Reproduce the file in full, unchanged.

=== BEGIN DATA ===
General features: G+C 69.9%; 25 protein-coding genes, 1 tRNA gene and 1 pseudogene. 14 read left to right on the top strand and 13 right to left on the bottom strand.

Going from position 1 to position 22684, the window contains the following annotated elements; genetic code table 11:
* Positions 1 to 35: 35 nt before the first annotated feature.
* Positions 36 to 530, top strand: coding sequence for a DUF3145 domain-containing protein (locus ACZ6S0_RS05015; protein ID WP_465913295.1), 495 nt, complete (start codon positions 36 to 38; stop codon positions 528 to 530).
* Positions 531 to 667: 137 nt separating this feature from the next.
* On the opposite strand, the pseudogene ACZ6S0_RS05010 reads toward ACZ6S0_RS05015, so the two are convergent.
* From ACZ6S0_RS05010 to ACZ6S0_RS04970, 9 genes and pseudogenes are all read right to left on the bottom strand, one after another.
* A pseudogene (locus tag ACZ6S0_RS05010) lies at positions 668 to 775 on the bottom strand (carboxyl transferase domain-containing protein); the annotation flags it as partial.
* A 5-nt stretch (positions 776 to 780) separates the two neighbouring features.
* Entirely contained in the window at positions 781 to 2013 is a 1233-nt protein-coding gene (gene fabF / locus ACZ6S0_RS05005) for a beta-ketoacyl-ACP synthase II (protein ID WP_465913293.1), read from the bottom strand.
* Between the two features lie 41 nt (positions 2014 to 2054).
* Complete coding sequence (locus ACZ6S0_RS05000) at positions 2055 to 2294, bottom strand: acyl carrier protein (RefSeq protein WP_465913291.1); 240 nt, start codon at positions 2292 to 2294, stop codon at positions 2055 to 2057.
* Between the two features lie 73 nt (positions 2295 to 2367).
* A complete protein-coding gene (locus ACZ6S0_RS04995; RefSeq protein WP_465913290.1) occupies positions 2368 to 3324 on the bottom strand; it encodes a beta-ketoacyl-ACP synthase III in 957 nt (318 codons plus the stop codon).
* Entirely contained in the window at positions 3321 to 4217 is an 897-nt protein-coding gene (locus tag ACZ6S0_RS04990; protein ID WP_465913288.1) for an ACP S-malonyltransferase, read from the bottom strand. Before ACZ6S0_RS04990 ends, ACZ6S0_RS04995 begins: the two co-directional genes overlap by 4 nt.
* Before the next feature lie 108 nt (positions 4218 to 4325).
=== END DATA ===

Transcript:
General features: G+C 69.9%; 25 protein-coding genes, 1 tRNA gene and 1 pseudogene. 14 read left to right on the top strand and 13 right to left on the bottom strand.

Going from position 1 to position 22684, the window contains the following annotated elements; genetic code table 11:
* Positions 1 to 35: 35 nt before the first annotated feature.
* Positions 36 to 530, top strand: coding sequence for a DUF3145 domain-containing protein (locus ACZ6S0_RS05015; protein ID WP_465913295.1), 495 nt, complete (start codon positions 36 to 38; stop codon positions 528 to 530).
* Positions 531 to 667: 137 nt separating this feature from the next.
* On the opposite strand, the pseudogene ACZ6S0_RS05010 reads toward ACZ6S0_RS05015, so the two are convergent.
* From ACZ6S0_RS05010 to ACZ6S0_RS04970, 9 genes and pseudogenes are all read right to left on the bottom strand, one after another.
* A pseudogene (locus tag ACZ6S0_RS05010) lies at positions 668 to 775 on the bottom strand (carboxyl transferase domain-containing protein); the annotation flags it as partial.
* A 5-nt stretch (positions 776 to 780) separates the two neighbouring features.
* Entirely contained in the window at positions 781 to 2013 is a 1233-nt protein-coding gene (gene fabF / locus ACZ6S0_RS05005) for a beta-ketoacyl-ACP synthase II (protein ID WP_465913293.1), read from the bottom strand.
* Between the two features lie 41 nt (positions 2014 to 2054).
* Complete coding sequence (locus ACZ6S0_RS05000) at positions 2055 to 2294, bottom strand: acyl carrier protein (RefSeq protein WP_465913291.1); 240 nt, start codon at positions 2292 to 2294, stop codon at positions 2055 to 2057.
* Between the two features lie 73 nt (positions 2295 to 2367).
* A complete protein-coding gene (locus ACZ6S0_RS04995; RefSeq protein WP_465913290.1) occupies positions 2368 to 3324 on the bottom strand; it encodes a beta-ketoacyl-ACP synthase III in 957 nt (318 codons plus the stop codon).
* Entirely contained in the window at positions 3321 to 4217 is an 897-nt protein-coding gene (locus tag ACZ6S0_RS04990; protein ID WP_465913288.1) for an ACP S-malonyltransferase, read from the bottom strand. Before ACZ6S0_RS04990 ends, ACZ6S0_RS04995 begins: the two co-directional genes overlap by 4 nt.
* Before the next feature lie 108 nt (positions 4218 to 4325).